Team members should also be trained in the appropriate use of panic buttons and personal alarms. Panic buttons for healthcare workers can be used to quickly and silently call for help if a professional is threatened or assaulted by a patient. Learning when and where to use panic buttons will help team members to feel safer when at work.
A good example of healthcare professionals dealing with unacceptable behavior can be found in the JAMA Internal Medicine essay Inappropriate Behavior by Patients and Their Families—Call It Out by Dr. Amy Nicole Cowan. In it, Cowan describes how a family she saw didn’t want to be cared for by a Muslim medical student or be treated by her because she was a woman.
Cowan used this experience to develop methods of dealing with these types of situations. One of her most important recommendations is to be firm in the face of unacceptable behavior. She also suggests medical professionals have a short reply ready to warn patients before their behavior deteriorates. Cowan advises that coping strategies be taught to students in medical school.
Tips for Dealing with Patients
Set Physical Boundaries
If a patient has touched a staff member inappropriately or made verbal threats or suggestive comments, it can help to set physical boundaries between the patient and the staff treating them. Doctors or nurses should tell a patient clearly and firmly that physical contact is not allowed and that their actions are unacceptable. If the behavior continues, they may need to call in security personnel or a co-worker.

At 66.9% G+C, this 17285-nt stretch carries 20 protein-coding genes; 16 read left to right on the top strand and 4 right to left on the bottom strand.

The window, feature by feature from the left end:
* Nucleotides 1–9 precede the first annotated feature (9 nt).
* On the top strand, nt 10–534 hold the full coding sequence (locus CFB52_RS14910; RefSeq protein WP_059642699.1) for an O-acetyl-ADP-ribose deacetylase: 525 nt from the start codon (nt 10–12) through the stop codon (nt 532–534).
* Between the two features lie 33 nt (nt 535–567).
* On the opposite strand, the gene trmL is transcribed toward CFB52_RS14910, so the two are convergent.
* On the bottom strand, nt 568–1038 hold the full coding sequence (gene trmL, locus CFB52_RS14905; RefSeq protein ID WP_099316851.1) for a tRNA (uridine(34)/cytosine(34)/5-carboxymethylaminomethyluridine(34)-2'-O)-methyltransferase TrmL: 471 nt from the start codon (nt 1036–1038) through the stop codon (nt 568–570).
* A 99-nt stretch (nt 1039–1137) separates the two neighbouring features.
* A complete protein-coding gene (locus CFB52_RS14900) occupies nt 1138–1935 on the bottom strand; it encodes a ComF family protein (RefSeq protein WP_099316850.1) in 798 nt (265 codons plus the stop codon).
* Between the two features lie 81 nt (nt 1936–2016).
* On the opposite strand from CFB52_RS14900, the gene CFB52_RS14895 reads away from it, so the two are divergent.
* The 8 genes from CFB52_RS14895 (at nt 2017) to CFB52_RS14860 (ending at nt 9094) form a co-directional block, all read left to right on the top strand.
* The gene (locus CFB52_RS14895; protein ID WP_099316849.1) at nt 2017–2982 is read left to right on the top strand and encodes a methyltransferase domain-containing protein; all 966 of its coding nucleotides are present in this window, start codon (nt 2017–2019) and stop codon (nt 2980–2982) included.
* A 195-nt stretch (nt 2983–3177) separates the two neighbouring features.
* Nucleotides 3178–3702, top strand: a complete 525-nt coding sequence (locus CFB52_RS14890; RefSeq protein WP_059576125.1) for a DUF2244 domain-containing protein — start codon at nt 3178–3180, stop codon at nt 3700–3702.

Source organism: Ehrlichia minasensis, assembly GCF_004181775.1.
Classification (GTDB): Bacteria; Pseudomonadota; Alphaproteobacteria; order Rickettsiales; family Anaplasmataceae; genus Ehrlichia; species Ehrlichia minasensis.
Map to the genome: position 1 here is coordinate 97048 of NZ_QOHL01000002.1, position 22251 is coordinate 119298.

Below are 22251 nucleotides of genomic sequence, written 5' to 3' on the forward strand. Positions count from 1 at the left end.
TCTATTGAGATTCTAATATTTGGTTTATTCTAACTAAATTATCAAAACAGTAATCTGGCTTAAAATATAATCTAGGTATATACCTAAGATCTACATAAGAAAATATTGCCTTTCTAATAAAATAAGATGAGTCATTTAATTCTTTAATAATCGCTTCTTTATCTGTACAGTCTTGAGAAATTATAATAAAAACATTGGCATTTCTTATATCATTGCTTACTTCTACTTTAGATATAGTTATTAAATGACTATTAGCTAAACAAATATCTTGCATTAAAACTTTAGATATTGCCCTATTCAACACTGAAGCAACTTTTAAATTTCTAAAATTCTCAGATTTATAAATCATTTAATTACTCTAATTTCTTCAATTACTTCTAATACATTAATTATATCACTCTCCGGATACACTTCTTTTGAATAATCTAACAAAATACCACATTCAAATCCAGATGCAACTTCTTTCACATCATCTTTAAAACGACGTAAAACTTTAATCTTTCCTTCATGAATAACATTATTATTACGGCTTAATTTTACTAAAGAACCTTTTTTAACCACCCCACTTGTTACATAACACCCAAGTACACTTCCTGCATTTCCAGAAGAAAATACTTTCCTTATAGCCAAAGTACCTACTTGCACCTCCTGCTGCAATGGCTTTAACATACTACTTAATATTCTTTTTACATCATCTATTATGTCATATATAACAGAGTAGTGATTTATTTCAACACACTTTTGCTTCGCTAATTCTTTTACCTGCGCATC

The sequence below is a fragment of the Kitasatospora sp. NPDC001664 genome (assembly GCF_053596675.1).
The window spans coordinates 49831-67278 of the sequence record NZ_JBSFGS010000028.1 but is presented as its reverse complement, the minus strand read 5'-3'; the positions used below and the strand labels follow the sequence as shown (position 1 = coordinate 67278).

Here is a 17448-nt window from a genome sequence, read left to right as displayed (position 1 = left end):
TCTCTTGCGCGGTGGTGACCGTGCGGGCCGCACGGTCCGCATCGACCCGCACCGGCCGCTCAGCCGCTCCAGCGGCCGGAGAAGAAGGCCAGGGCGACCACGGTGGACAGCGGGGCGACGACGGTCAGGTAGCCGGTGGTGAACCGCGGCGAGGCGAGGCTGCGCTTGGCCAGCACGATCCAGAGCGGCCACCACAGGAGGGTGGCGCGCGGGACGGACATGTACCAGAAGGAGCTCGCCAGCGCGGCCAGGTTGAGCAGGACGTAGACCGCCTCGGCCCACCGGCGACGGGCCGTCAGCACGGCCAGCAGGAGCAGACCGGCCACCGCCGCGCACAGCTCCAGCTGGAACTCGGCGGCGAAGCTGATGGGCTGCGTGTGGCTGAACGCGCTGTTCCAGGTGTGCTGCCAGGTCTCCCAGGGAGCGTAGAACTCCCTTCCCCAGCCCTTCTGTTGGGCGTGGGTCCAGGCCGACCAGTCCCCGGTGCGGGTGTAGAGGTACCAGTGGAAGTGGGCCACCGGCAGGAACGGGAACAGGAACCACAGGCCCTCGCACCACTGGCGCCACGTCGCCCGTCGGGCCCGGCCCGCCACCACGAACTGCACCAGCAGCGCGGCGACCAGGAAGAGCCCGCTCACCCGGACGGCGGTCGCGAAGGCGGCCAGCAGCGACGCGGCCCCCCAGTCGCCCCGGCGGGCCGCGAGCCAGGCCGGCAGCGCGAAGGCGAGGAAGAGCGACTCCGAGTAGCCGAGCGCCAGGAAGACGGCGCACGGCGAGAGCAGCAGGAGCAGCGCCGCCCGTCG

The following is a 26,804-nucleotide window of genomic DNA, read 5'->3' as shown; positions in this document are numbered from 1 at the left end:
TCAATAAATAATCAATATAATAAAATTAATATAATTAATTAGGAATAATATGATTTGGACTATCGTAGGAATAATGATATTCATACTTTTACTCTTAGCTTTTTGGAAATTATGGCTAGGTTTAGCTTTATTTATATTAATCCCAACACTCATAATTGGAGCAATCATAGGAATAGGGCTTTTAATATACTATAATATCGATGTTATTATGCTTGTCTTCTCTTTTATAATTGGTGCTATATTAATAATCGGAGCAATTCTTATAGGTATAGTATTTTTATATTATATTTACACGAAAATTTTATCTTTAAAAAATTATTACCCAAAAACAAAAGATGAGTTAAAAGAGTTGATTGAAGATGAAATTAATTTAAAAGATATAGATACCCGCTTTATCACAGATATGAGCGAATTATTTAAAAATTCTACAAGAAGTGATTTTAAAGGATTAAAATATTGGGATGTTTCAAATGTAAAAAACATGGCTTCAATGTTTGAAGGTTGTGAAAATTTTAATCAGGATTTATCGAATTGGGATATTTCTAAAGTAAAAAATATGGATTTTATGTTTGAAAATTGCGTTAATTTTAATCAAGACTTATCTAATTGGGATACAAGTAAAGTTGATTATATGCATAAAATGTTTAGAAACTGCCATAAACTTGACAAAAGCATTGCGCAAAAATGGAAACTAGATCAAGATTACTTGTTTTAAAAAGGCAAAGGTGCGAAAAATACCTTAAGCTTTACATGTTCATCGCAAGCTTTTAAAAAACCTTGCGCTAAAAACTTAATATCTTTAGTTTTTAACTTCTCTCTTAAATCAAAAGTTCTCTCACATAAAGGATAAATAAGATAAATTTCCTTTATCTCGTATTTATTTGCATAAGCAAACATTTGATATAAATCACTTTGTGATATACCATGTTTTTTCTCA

Involve Your Co-Workers
Sometimes, patients don’t respond to verbal warnings. This is especially common when the person is suffering from a mental health condition or has taken drugs or alcohol.
In these cases, two members of staff should attend to the patient instead of one. This will minimize the opportunity for such behavior and make professionals feel safer. Having two people in the room can also reduce the chances that a patient accuses a professional of malpractice or inappropriate behavior at a later date.
Have a Reply Planned
All medical professionals should have a short, firm reply ready for patients acting in an unacceptable manner. These replies should be clear and professional and leave no room for misinterpretation.
Be Firm with Your Response
It’s important to be firm with your response to unacceptable behavior. If the patient doesn’t amend their behavior following a warning, security personnel should be called and the patient told that they may be transferred if the behavior continues.
Documenting Patient Behavior
Whenever unacceptable patient behavior occurs, it should be thoroughly documented. This documentation can be used to help train staff members and to provide evidence in case of criminal prosecution.
When and How to Dismiss a Patient
If a patient doesn’t respond to warnings and continues to act in an unacceptable manner, it may be necessary to dismiss them. If you find there’s no other option but to transfer or dismiss the patient, you should explain the situation to them as calmly and clearly as possible.
Exposure to unacceptable behavior can put pressure on doctors and nurses and lead to burnout, stress and anxiety. Learning how to effectively deal with this type of behavior can help to boost teamwork, reduce staff turnover and improve the overall health system.
Find out more about coping with violence in the workplace and learn how our panic button systems are already protecting health service workers across the country, by taking a look around or getting in touch with a member of our team. Request a Demo.